23 December 2021 - NW2814
Weber, Ms AMM to ask the Minister of Forestry, Fisheries and the Environment
1. How have rhino numbers in the Kruger National Park declined by a net 720 animals from 3 529 according to the 2019-20 annual report to 2 809 in the 2020-21 annual report as only 245 were attributed to poaching in the 2020-21 annual report; 2. If the normal birth rate of rhinos is 6% expressed as 3 529 x 6% =212 and natural death rate is 3% = 106 there is an unexplained decline in the rhino population of 581 rhinos which is reflected in the calculation as 3 529 + 212 – 245 – 106 = 2809?
1. SANParks is of the view that the rhinoceros populations in the Kruger National Park (KNP) did not decline by 720 in the 2020/2021 financial year. With respect to annual rhinoceros population counts, annual census figures are given with confidence limits (CLs), which state that there is a 95% probability that the actual number of animals counted fall between the upper and lower confidence intervals. For public reporting, the median figures are given as an indicative figure. There is still a 5% probability that the real number is outside the upper or lower CLs. For consecutive reporting years, it is possible for the lower CL of the preceding year to overlap with the upper CL of the subsequent year. If there is an overlap, it is possible that no real decline took place, even if the median figure is lower in the subsequent year, as is the case with the 2018 and 2019 census figures. However, when the lower and upper CLs do not overlap, as is the case with the census figures for 2019 and 2020, there is a real decline. It is not possible to attach a specific number to that decline as we are working within CLs, but also due to the challenges associated with rhinoceros counting over such a large area.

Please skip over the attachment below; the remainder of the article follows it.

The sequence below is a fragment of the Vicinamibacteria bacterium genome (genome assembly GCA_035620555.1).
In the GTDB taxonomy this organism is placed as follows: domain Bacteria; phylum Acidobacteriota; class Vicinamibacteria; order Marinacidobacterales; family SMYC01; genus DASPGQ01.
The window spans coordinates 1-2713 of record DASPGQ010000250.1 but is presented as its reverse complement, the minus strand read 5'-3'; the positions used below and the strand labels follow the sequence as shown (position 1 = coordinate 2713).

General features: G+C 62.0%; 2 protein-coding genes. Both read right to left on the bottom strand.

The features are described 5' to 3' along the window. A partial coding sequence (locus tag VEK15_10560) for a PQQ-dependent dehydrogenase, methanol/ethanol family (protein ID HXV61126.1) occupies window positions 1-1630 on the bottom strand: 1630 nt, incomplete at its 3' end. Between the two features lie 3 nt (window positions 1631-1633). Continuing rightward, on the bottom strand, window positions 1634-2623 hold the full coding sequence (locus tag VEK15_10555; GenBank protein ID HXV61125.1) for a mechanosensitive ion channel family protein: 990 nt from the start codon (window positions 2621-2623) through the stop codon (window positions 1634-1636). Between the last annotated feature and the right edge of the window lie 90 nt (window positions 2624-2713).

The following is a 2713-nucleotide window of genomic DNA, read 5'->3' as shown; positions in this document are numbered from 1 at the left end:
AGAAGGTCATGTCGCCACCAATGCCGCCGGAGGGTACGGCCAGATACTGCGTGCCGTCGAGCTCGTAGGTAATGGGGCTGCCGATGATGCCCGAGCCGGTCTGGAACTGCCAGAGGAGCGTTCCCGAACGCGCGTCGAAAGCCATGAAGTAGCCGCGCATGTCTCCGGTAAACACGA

The value of game censuses lies in the population trends shown over time and not in the specific numbers counted owing to the number of variables involved. The rhinoceros population has clearly been in decline since 2010 and that trend is continuing. In a vast area such as the KNP, it is not possible to know the exact numbers of animals due to the many variables that impact game surveys.
2. The counting of rhinoceros in an area the size of the KNP is not an exact science and errors in counting, which create uncertainty, include –
- availability bias (rhinoceros under trees are not seen);
- observer bias (rhinoceros missed in the open);
- detectability bias (rhinoceros further away missed); and
- sampling error (for example, rhinoceros counted twice/not counted).
The growth rate is also variable owing to environmental and biological factors, including synchronisation of births after the last drought. Rhinoceros do not calve annually due to a 16- month gestation period. Other biological factors impacting births and natural deaths, such as drought impacts, predation on calves, cow fecundity (fertility), and intraspecific fighting between rhinoceros.
MS B D CREECY, MP
MINISTER OF FORESTRY, FISHERIES AND THE ENVIRONMENT
DATE: 22 December 2021